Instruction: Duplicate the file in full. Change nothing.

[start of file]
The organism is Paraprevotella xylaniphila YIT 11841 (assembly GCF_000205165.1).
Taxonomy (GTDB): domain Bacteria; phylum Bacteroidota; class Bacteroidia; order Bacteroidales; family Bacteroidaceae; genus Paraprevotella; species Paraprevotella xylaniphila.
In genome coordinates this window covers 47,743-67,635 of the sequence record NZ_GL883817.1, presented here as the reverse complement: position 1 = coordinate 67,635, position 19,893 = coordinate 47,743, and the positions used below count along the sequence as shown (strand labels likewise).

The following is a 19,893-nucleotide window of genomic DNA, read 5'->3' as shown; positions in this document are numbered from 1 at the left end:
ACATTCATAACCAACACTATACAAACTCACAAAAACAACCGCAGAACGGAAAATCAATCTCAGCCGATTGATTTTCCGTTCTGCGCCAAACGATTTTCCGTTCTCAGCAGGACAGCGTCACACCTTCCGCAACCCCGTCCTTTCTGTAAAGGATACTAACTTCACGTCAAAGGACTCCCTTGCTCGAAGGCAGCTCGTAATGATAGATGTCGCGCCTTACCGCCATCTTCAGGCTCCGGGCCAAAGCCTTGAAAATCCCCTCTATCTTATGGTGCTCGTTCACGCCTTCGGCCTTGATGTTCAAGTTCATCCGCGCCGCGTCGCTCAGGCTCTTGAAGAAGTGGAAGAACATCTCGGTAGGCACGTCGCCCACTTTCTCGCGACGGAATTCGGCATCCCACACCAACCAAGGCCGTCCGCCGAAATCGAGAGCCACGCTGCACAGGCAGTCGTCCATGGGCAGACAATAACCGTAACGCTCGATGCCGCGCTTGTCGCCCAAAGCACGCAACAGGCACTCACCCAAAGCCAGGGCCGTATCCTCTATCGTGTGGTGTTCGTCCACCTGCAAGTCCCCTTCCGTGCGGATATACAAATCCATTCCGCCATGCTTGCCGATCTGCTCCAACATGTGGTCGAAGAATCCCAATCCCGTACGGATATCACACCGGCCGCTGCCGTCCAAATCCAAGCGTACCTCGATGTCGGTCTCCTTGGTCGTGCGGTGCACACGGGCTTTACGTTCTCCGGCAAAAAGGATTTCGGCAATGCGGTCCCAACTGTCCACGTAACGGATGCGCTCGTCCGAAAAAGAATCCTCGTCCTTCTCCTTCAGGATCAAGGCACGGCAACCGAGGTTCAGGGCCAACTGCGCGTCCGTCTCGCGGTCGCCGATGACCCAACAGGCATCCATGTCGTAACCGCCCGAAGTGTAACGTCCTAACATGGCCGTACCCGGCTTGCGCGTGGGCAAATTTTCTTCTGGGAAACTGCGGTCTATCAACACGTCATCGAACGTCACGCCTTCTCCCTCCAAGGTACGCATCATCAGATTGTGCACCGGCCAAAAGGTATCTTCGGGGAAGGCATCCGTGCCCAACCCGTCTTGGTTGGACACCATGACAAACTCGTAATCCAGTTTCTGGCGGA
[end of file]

The organism is Paraprevotella xylaniphila YIT 11841 (assembly GCF_000205165.1).
Taxonomy (GTDB): domain Bacteria; phylum Bacteroidota; class Bacteroidia; order Bacteroidales; family Bacteroidaceae; genus Paraprevotella; species Paraprevotella xylaniphila.
In genome coordinates this window covers 47,743-67,635 of the sequence record NZ_GL883817.1, presented here as the reverse complement: position 1 = coordinate 67,635, position 19,893 = coordinate 47,743, and the positions used below count along the sequence as shown (strand labels likewise).

The following is a 19,893-nucleotide window of genomic DNA, read 5'->3' as shown; positions in this document are numbered from 1 at the left end:
ACATTCATAACCAACACTATACAAACTCACAAAAACAACCGCAGAACGGAAAATCAATCTCAGCCGATTGATTTTCCGTTCTGCGCCAAACGATTTTCCGTTCTCAGCAGGACAGCGTCACACCTTCCGCAACCCCGTCCTTTCTGTAAAGGATACTAACTTCACGTCAAAGGACTCCCTTGCTCGAAGGCAGCTCGTAATGATAGATGTCGCGCCTTACCGCCATCTTCAGGCTCCGGGCCAAAGCCTTGAAAATCCCCTCTATCTTATGGTGCTCGTTCACGCCTTCGGCCTTGATGTTCAAGTTCATCCGCGCCGCGTCGCTCAGGCTCTTGAAGAAGTGGAAGAACATCTCGGTAGGCACGTCGCCCACTTTCTCGCGACGGAATTCGGCATCCCACACCAACCAAGGCCGTCCGCCGAAATCGAGAGCCACGCTGCACAGGCAGTCGTCCATGGGCAGACAATAACCGTAACGCTCGATGCCGCGCTTGTCGCCCAAAGCACGCAACAGGCACTCACCCAAAGCCAGGGCCGTATCCTCTATCGTGTGGTGTTCGTCCACCTGCAAGTCCCCTTCCGTGCGGATATACAAATCCATTCCGCCATGCTTGCCGATCTGCTCCAACATGTGGTCGAAGAATCCCAATCCCGTACGGATATCACACCGGCCGCTGCCGTCCAAATCCAAGCGTACCTCGATGTCGGTCTCCTTGGTCGTGCGGTGCACACGGGCTTTACGTTCTCCGGCAAAAAGGATTTCGGCAATGCGGTCCCAACTGTCCACGTAACGGATGCGCTCGTCCGAAAAAGAATCCTCGTCCTTCTCCTTCAGGATCAAGGCACGGCAACCGAGGTTCAGGGCCAACTGCGCGTCCGTCTCGCGGTCGCCGATGACCCAACAGGCATCCATGTCGTAACCGCCCGAAGTGTAACGTCCTAACATGGCCGTACCCGGCTTGCGCGTGGGCAAATTTTCTTCTGGGAAACTGCGGTCTATCAACACGTCATCGAACGTCACGCCTTCTCCCTCCAAGGTACGCATCATCAGATTGTGCACCGGCCAAAAGGTATCTTCGGGGAAGGCATCCGTGCCCAACCCGTCTTGGTTGGACACCATGACAAACTCGTAATCCAGTTTCTGGCGGA